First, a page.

Microniches within the gastric glands of the stomach house a reservoir of Helicobacter pylori, according to new research in mice. The findings indicate a potential strategy by which H. pylori bacteria colonize and persist in the stomach.

3D confocal image of mouse stomach infected with H. pylori showing microcolonies in the gastric glands. Image courtesy of M. R. Amieva, Stanford University, USA.

Mice were infected with H. pylori PMSS1 strains that expressed different coloured fluorescent proteins to track the dynamics of mixed or sequential chronic infections in the stomach. These bacterial populations were visualized in the intact stomach using 3D confocal microscopy in combination with the passive CLARITY technique, which renders tissue optically transparent. “These high-resolution imaging methods allowed us to map the location of H. pylori through an entire organ with unprecedented spatial resolution,” explains author Manuel Amieva.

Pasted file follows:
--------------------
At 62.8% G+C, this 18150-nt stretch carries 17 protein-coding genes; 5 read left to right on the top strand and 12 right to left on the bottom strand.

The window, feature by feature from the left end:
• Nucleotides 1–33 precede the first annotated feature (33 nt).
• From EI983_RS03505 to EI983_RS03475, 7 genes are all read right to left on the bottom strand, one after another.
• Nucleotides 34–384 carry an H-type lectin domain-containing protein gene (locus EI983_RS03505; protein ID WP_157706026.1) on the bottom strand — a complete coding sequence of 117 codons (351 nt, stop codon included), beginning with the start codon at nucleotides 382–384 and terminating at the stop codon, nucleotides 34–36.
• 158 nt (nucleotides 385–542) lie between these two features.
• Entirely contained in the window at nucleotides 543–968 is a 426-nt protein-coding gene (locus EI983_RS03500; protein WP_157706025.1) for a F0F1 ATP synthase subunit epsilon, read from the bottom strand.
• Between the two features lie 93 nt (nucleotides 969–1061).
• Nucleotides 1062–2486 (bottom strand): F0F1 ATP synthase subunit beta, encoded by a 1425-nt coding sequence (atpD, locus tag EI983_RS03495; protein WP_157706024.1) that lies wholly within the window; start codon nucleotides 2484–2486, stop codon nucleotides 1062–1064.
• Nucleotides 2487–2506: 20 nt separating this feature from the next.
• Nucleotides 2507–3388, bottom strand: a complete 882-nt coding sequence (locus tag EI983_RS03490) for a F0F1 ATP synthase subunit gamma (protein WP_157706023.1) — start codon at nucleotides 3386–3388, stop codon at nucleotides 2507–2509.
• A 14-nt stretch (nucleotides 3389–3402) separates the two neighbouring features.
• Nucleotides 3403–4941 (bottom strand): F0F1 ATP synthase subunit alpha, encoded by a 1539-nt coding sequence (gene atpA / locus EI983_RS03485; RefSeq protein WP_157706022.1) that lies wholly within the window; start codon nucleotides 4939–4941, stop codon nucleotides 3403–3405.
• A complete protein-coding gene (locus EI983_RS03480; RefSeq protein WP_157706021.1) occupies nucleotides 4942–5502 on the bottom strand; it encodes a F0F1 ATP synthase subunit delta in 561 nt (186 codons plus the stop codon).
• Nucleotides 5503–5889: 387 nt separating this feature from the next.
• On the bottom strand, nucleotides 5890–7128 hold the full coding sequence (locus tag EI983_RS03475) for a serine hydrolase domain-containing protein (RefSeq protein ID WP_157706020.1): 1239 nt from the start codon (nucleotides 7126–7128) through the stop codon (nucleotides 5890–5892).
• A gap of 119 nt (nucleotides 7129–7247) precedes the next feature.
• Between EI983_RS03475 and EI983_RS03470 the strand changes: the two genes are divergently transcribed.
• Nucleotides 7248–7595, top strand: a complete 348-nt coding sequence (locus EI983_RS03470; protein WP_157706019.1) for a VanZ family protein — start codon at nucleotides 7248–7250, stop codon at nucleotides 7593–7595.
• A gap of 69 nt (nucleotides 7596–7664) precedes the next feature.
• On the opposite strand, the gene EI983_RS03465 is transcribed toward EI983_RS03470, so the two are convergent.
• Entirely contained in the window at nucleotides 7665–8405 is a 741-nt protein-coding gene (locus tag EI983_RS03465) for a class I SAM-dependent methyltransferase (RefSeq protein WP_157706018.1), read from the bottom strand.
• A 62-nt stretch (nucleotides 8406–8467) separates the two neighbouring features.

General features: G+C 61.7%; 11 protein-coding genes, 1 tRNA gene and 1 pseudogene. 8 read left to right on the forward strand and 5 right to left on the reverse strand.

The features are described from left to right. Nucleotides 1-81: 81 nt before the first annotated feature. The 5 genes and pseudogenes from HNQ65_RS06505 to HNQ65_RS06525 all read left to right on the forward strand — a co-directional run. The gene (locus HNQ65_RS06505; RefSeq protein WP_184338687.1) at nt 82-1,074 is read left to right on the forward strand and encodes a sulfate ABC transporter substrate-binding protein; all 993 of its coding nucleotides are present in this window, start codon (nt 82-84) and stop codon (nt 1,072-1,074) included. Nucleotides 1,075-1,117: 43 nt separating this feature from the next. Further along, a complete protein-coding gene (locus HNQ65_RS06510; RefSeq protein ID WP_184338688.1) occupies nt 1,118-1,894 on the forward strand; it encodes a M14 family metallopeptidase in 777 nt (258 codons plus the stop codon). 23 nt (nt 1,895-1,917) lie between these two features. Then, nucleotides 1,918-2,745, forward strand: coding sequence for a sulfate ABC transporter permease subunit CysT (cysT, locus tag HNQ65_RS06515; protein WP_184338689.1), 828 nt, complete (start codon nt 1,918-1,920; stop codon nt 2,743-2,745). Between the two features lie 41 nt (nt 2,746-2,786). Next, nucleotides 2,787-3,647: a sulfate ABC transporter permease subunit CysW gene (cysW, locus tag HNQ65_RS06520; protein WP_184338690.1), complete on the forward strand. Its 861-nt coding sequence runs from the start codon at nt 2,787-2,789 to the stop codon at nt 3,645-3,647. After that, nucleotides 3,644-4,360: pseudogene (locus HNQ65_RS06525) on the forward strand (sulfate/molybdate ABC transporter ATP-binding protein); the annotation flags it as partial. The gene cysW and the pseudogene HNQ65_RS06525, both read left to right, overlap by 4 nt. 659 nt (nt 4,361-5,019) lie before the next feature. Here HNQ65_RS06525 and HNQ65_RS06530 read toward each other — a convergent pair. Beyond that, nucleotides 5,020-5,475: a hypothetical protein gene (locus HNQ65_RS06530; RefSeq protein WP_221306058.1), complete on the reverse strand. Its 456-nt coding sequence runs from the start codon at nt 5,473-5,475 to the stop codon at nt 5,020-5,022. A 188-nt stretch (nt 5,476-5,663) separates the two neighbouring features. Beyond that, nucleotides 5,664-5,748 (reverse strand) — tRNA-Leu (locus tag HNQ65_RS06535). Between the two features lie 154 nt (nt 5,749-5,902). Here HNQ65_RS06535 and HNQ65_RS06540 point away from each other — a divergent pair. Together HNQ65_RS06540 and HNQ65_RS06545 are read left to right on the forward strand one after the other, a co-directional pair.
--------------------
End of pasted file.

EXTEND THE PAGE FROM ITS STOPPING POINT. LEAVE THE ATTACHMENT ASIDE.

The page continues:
The researchers observed that a small number of bacteria establish colonies deep in the gastric glands, with these populations able to expand in size and colonize adjacent glands over time, persisting throughout chronic infection. Notably, gland-associated populations did not mix with free-swimming bacteria in the surface mucus and excluded competitors from this microniche.

Host factors that regulate H. pylori gland colonization were also examined. Both the age at infection (mice infected as neonates had higher numbers of bacteria per gland than mice infected as adults) and host T cell responses affected the density of these gland-associated bacteria during chronic infection.

a potential strategy by which H. pylori bacteria colonize and persist in the stomach

“Our results led us to propose that microniches in the gastric glands provide a protected niche for H. pylori to maintain a stable reservoir that can replenish the more transient populations in the superficial mucosa,” says Amieva. “Given that the gland-associated populations induce inflammation and hyperplasia of the gastric tissue and are critical for persistence and competition, understanding how H. pylori establishes and maintains this chronic reservoir in the glands will improve H. pylori clearance strategies to prevent pathology and disease,” he concludes.